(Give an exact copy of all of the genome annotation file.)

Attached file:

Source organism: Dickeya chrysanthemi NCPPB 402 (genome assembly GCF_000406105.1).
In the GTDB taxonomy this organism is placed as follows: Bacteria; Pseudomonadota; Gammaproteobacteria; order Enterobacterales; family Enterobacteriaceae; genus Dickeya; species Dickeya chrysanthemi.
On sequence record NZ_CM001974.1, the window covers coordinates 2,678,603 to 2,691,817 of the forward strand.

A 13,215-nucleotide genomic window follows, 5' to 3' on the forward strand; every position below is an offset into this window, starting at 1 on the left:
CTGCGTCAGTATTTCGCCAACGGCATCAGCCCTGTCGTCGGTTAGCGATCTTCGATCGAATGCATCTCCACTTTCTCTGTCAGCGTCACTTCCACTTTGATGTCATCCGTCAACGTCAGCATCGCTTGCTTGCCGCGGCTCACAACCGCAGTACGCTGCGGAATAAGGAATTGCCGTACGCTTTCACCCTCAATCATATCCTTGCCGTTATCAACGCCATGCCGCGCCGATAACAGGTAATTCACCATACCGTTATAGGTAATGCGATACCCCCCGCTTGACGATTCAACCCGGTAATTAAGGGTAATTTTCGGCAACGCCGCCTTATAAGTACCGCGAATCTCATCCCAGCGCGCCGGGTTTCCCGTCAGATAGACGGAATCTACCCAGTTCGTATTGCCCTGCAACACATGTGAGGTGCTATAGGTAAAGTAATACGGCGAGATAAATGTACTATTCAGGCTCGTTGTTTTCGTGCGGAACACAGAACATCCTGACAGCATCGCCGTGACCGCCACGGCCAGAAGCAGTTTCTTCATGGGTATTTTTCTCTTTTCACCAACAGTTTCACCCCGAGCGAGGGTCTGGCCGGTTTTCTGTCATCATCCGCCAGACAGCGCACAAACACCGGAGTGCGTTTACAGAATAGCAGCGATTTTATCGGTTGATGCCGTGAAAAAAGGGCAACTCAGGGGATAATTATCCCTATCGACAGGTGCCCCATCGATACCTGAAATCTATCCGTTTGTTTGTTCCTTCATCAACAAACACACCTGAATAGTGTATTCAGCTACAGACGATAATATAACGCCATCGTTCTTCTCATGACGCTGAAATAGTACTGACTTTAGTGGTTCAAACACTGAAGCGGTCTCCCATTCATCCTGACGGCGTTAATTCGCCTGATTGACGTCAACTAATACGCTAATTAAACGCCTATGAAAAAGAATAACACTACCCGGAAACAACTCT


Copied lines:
Source organism: Dickeya chrysanthemi NCPPB 402 (genome assembly GCF_000406105.1).
In the GTDB taxonomy this organism is placed as follows: Bacteria; Pseudomonadota; Gammaproteobacteria; order Enterobacterales; family Enterobacteriaceae; genus Dickeya; species Dickeya chrysanthemi.
On sequence record NZ_CM001974.1, the window covers coordinates 2,678,603 to 2,691,817 of the forward strand.

A 13,215-nucleotide genomic window follows, 5' to 3' on the forward strand; every position below is an offset into this window, starting at 1 on the left:
CTGCGTCAGTATTTCGCCAACGGCATCAGCCCTGTCGTCGGTTAGCGATCTTCGATCGAATGCATCTCCACTTTCTCTGTCAGCGTCACTTCCACTTTGATGTCATCCGTCAACGTCAGCATCGCTTGCTTGCCGCGGCTCACAACCGCAGTACGCTGCGGAATAAGGAATTGCCGTACGCTTTCACCCTCAATCATATCCTTGCCGTTATCAACGCCATGCCGCGCCGATAACAGGTAATTCACCATACCGTTATAGGTAATGCGATACCCCCCGCTTGACGATTCAACCCGGTAATTAAGGGTAATTTTCGGCAACGCCGCCTTATAAGTACCGCGAATCTCATCCCAGCGCGCCGGGTTTCCCGTCAGATAGACGGAATCTACCCAGTTCGTATTGCCCTGCAACACATGTGAGGTGCTATAGGTAAAGTAATACGGCGAGATAAATGTACTATTCAGGCTCGTTGTTTTCGTGCGGAACACAGAACATCCTGACAGCATCGCCGTGACCGCCACGGCCAGAAGCAGTTTCTTCATGGGTATTTTTCTCTTTTCACCAACAGTTTCACCCCGAGCGAGGGTCTGGCCGGTTTTCTGTCATCATCCGCCAGACAGCGCACAAACACCGGAGTGCGTTTACAGAATAGCAGCGATTTTATCGGTTGATGCCGTGAAAAAAGGGCAACTCAGGGGATAATTATCCCTATCGACAGGTGCCCCATCGATACCTGAAATCTATCCGTTTGTTTGTTCCTTCATCAACAAACACACCTGAATAGTGTATTCAGCTACAGACGATAATATAACGCCATCGTTCTTCTCATGACGCTGAAATAGTACTGACTTTAGTGGTTCAAACACTGAAGCGGTCTCCCATTCATCCTGACGGCGTTAATTCGCCTGATTGACGTCAACTAATACGCTAATTAAACGCCTATGAAAAAGAATAACACTACCCGGAAACAACTCT